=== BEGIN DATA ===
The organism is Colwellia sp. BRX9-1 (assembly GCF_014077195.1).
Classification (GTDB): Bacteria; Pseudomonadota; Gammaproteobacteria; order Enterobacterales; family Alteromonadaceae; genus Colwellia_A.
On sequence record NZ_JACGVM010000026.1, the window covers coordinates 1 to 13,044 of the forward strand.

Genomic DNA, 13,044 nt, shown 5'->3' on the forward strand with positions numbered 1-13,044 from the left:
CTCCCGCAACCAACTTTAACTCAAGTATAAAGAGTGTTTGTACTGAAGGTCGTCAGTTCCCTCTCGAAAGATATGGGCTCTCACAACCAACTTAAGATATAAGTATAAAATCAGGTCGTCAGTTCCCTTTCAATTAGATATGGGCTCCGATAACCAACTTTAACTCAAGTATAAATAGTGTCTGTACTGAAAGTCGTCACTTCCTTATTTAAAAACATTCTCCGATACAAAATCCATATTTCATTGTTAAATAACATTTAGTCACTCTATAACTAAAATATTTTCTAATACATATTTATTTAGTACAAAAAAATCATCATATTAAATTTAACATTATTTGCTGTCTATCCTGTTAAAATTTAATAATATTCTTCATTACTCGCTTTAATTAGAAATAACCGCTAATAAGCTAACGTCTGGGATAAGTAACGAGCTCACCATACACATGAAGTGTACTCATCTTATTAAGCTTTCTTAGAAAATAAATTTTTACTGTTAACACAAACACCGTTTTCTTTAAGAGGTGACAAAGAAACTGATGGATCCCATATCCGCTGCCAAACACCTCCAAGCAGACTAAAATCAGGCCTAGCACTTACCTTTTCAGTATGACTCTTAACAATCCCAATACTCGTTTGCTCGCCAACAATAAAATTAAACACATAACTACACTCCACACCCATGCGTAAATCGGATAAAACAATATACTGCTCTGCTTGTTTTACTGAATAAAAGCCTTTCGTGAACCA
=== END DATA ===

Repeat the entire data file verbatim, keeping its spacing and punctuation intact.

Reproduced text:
The organism is Colwellia sp. BRX9-1 (assembly GCF_014077195.1).
Classification (GTDB): Bacteria; Pseudomonadota; Gammaproteobacteria; order Enterobacterales; family Alteromonadaceae; genus Colwellia_A.
On sequence record NZ_JACGVM010000026.1, the window covers coordinates 1 to 13,044 of the forward strand.

Genomic DNA, 13,044 nt, shown 5'->3' on the forward strand with positions numbered 1-13,044 from the left:
CTCCCGCAACCAACTTTAACTCAAGTATAAAGAGTGTTTGTACTGAAGGTCGTCAGTTCCCTCTCGAAAGATATGGGCTCTCACAACCAACTTAAGATATAAGTATAAAATCAGGTCGTCAGTTCCCTTTCAATTAGATATGGGCTCCGATAACCAACTTTAACTCAAGTATAAATAGTGTCTGTACTGAAAGTCGTCACTTCCTTATTTAAAAACATTCTCCGATACAAAATCCATATTTCATTGTTAAATAACATTTAGTCACTCTATAACTAAAATATTTTCTAATACATATTTATTTAGTACAAAAAAATCATCATATTAAATTTAACATTATTTGCTGTCTATCCTGTTAAAATTTAATAATATTCTTCATTACTCGCTTTAATTAGAAATAACCGCTAATAAGCTAACGTCTGGGATAAGTAACGAGCTCACCATACACATGAAGTGTACTCATCTTATTAAGCTTTCTTAGAAAATAAATTTTTACTGTTAACACAAACACCGTTTTCTTTAAGAGGTGACAAAGAAACTGATGGATCCCATATCCGCTGCCAAACACCTCCAAGCAGACTAAAATCAGGCCTAGCACTTACCTTTTCAGTATGACTCTTAACAATCCCAATACTCGTTTGCTCGCCAACAATAAAATTAAACACATAACTACACTCCACACCCATGCGTAAATCGGATAAAACAATATACTGCTCTGCTTGTTTTACTGAATAAAAGCCTTTCGTGAACCA